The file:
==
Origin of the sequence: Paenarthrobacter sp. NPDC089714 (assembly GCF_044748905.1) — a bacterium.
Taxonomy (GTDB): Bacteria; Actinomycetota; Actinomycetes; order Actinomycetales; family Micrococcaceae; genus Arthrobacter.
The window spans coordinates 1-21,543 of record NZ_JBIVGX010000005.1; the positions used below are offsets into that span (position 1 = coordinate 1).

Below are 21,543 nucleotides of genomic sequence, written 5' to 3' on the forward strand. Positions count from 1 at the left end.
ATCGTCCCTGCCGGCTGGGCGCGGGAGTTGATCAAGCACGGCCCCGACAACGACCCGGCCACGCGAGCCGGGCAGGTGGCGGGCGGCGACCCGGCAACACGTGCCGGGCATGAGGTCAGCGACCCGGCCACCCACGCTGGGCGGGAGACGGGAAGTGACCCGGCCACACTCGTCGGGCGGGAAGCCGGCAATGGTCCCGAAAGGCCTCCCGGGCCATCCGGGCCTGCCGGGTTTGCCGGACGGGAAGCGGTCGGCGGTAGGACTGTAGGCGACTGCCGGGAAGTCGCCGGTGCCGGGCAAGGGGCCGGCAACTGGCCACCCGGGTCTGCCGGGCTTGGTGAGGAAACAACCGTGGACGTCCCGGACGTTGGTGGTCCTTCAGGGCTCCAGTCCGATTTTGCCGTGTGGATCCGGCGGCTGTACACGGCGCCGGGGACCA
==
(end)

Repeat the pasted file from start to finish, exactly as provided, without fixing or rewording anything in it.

Origin of the sequence: Paenarthrobacter sp. NPDC089714 (assembly GCF_044748905.1) — a bacterium.
Taxonomy (GTDB): Bacteria; Actinomycetota; Actinomycetes; order Actinomycetales; family Micrococcaceae; genus Arthrobacter.
The window spans coordinates 1-21,543 of record NZ_JBIVGX010000005.1; the positions used below are offsets into that span (position 1 = coordinate 1).

Below are 21,543 nucleotides of genomic sequence, written 5' to 3' on the forward strand. Positions count from 1 at the left end.
ATCGTCCCTGCCGGCTGGGCGCGGGAGTTGATCAAGCACGGCCCCGACAACGACCCGGCCACGCGAGCCGGGCAGGTGGCGGGCGGCGACCCGGCAACACGTGCCGGGCATGAGGTCAGCGACCCGGCCACCCACGCTGGGCGGGAGACGGGAAGTGACCCGGCCACACTCGTCGGGCGGGAAGCCGGCAATGGTCCCGAAAGGCCTCCCGGGCCATCCGGGCCTGCCGGGTTTGCCGGACGGGAAGCGGTCGGCGGTAGGACTGTAGGCGACTGCCGGGAAGTCGCCGGTGCCGGGCAAGGGGCCGGCAACTGGCCACCCGGGTCTGCCGGGCTTGGTGAGGAAACAACCGTGGACGTCCCGGACGTTGGTGGTCCTTCAGGGCTCCAGTCCGATTTTGCCGTGTGGATCCGGCGGCTGTACACGGCGCCGGGGACCA